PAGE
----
The second and final studio album by then practically anonymous Louisville quartet Slint Spiderland has spent the last twenty-five odd years steadily emerging as one of the most revered cult albums of the 90s despite being almost unanimously overlooked upon release. From Steve Albini’s feverishly favourable review - “ten fucking stars” – to its closing peak appearing on Larry Clark’s Kids; from its immeasurable influence upon virtually every "post-rock” act since to the band’s ATP-backed reformations in 2005, 2007 and 2013, it has done the proverbial rounds, cloaked in enough residual inscrutability to preserve its fabled status.
At only six tracks, you would be absolved for thinking it a glorified EP but, rest assured, Spiderland confines as more gut-wrenching spirit and mind-boggling innovation than is to be found on the most progressively-angled double-albums. In fact, hand-in-hand with latter-day Talk Talk and Bark Psychosis’s extraordinary masterstroke Hex (a 1994 review of which saw Simon Reynolds first coin the term “post-rock”) the album would triumphantly spearhead a down-tempo sound and aesthetic that has since entailed, by way of its sheer influence and inimitable sway, Mogwai, Shellac, Godspeed You! Black Emperor and countless others besides.
Over the course of forty minutes of eerie, at times crushingly elegiac storytelling, Spiderland imparts a strikingly singular temper. Syncing David Pajo’s glacial, introverted guitar mastery with the now ubiquitous “start-stop” dynamics and the brittle, largely spoken-word vocals of the band’s frontman Brian McMahan (later of The For Carnation), Spiderland betrays a madly cohesive sense of sparseness and spaciousness reminiscent of bleakest Joy Division and the aforementioned Talk Talk yet on a more hopelessly existential level altogether. Not since the colossal self-titled masterstroke from Suicide had an album so seamlessly distilled a stifling air of impending doom and somehow made it so comprehensively appealing.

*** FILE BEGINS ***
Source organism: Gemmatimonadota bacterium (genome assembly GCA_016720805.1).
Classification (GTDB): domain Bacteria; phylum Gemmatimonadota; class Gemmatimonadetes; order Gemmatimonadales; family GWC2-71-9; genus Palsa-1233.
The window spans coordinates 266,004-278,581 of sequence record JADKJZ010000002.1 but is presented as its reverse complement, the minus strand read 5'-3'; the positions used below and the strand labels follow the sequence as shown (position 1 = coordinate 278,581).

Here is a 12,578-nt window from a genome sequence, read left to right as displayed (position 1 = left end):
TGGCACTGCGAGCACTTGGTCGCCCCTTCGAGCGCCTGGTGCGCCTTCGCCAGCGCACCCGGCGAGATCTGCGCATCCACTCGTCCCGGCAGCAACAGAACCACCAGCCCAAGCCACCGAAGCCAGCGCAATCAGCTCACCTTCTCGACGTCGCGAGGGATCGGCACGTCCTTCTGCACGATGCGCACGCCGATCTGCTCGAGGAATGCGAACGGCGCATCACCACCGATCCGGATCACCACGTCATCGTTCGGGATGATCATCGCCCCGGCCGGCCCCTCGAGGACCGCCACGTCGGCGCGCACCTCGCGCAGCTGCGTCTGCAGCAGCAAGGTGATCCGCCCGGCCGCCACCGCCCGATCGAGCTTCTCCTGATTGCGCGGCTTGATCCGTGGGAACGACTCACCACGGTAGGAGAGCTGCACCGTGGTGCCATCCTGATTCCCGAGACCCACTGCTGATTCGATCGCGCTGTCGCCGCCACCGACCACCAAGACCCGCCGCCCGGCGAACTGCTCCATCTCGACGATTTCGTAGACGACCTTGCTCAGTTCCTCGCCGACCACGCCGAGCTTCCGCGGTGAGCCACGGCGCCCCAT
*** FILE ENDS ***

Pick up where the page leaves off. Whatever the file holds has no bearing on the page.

Unlike the relatively slapdash, post-hardcore abandon of their Albini-produced debut, Tweez, there’s a constant sense of eavesdropping upon private worlds whilst listening to Spiderland. Its ever-increasing imponderable lure resides in how it painstakingly relates the shadowy undercurrents and backwashed thoughts of unknowable characters, bleakly teetering on the brink of musical non-existence; whether you look to ‘Breadcrumb Trail’ – a harmonic-led tale of one man’s ill-fated carnival experience on mute, the fragmentary ‘Don Aman’, a song about a classically Kafkaesque interloper, the natural modern-day heir to the ‘Negative Creep’, ‘Fool on the Hill’ and ’21st Century Schizoid Man’, or ‘Washer’, one of the greatest unsent love letters in music (and one that remains all but unparalleled in dissecting a sense of unrequitedness manifest as worship) - Spiderland boasts a small but utterly unforgettable cast of outsiders like few other albums.
Somewhere between Britt Walford’s syncopated, jazz-tinged percussion (“I haven’t had a girlfriend since,” he dryly informed your writer after the band’s Dublin show of 2007) and McMahan’s lacerating screams at the end of ‘Good Morning, Captain’ (still one of rock’s great unexpected absolutions), the clear-cut genius of Spiderland lies firmly in its contradictions; it is at once self-aware and oblivious, inviting and oppressive, hauntingly familiar and inextricably foreign. Throw in the band’s now legendary aura of sullen enigma, the fact that one Will Oldham took the “quarry” cover photo, and the rumour that each of Slint’s four members were individually sectioned at some point during the recording of Spiderland and you’ve got yourself a sure-fire classic album, every single bit as resonant a quarter of a century on.